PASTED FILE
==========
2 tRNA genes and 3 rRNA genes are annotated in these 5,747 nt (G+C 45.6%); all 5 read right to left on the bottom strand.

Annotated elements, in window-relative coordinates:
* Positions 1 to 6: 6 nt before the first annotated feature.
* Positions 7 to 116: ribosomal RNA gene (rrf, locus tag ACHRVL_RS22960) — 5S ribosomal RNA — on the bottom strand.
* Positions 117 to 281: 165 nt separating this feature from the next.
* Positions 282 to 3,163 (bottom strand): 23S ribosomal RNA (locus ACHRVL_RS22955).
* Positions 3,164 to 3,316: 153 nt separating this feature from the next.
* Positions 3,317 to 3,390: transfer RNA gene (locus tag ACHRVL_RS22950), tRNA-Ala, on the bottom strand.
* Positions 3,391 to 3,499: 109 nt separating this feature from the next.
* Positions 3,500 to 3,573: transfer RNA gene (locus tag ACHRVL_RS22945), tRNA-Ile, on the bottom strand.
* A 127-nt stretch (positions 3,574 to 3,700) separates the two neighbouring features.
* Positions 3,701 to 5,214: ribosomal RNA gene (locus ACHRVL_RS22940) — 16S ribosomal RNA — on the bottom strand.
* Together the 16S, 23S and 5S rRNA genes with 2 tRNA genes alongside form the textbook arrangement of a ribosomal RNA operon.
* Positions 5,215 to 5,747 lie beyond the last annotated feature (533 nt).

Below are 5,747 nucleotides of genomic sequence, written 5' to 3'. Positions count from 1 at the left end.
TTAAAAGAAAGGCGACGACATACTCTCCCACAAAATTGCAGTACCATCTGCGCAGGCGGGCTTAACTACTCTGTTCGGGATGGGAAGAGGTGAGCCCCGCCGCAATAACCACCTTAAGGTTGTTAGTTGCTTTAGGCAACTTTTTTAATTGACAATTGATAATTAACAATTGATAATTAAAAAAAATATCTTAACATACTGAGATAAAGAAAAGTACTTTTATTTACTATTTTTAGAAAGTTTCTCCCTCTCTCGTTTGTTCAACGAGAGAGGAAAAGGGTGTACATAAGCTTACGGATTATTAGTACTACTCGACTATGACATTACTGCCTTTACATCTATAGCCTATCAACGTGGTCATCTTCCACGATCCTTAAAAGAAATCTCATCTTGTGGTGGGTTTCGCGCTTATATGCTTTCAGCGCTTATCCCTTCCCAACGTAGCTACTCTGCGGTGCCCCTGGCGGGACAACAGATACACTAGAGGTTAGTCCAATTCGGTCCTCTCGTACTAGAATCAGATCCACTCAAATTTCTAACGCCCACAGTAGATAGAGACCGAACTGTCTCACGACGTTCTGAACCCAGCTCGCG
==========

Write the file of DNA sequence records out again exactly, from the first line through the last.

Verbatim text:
2 tRNA genes and 3 rRNA genes are annotated in these 5,747 nt (G+C 45.6%); all 5 read right to left on the bottom strand.

Annotated elements, in window-relative coordinates:
* Positions 1 to 6: 6 nt before the first annotated feature.
* Positions 7 to 116: ribosomal RNA gene (rrf, locus tag ACHRVL_RS22960) — 5S ribosomal RNA — on the bottom strand.
* Positions 117 to 281: 165 nt separating this feature from the next.
* Positions 282 to 3,163 (bottom strand): 23S ribosomal RNA (locus ACHRVL_RS22955).
* Positions 3,164 to 3,316: 153 nt separating this feature from the next.
* Positions 3,317 to 3,390: transfer RNA gene (locus tag ACHRVL_RS22950), tRNA-Ala, on the bottom strand.
* Positions 3,391 to 3,499: 109 nt separating this feature from the next.
* Positions 3,500 to 3,573: transfer RNA gene (locus tag ACHRVL_RS22945), tRNA-Ile, on the bottom strand.
* A 127-nt stretch (positions 3,574 to 3,700) separates the two neighbouring features.
* Positions 3,701 to 5,214: ribosomal RNA gene (locus ACHRVL_RS22940) — 16S ribosomal RNA — on the bottom strand.
* Together the 16S, 23S and 5S rRNA genes with 2 tRNA genes alongside form the textbook arrangement of a ribosomal RNA operon.
* Positions 5,215 to 5,747 lie beyond the last annotated feature (533 nt).

Below are 5,747 nucleotides of genomic sequence, written 5' to 3'. Positions count from 1 at the left end.
TTAAAAGAAAGGCGACGACATACTCTCCCACAAAATTGCAGTACCATCTGCGCAGGCGGGCTTAACTACTCTGTTCGGGATGGGAAGAGGTGAGCCCCGCCGCAATAACCACCTTAAGGTTGTTAGTTGCTTTAGGCAACTTTTTTAATTGACAATTGATAATTAACAATTGATAATTAAAAAAAATATCTTAACATACTGAGATAAAGAAAAGTACTTTTATTTACTATTTTTAGAAAGTTTCTCCCTCTCTCGTTTGTTCAACGAGAGAGGAAAAGGGTGTACATAAGCTTACGGATTATTAGTACTACTCGACTATGACATTACTGCCTTTACATCTATAGCCTATCAACGTGGTCATCTTCCACGATCCTTAAAAGAAATCTCATCTTGTGGTGGGTTTCGCGCTTATATGCTTTCAGCGCTTATCCCTTCCCAACGTAGCTACTCTGCGGTGCCCCTGGCGGGACAACAGATACACTAGAGGTTAGTCCAATTCGGTCCTCTCGTACTAGAATCAGATCCACTCAAATTTCTAACGCCCACAGTAGATAGAGACCGAACTGTCTCACGACGTTCTGAACCCAGCTCGCG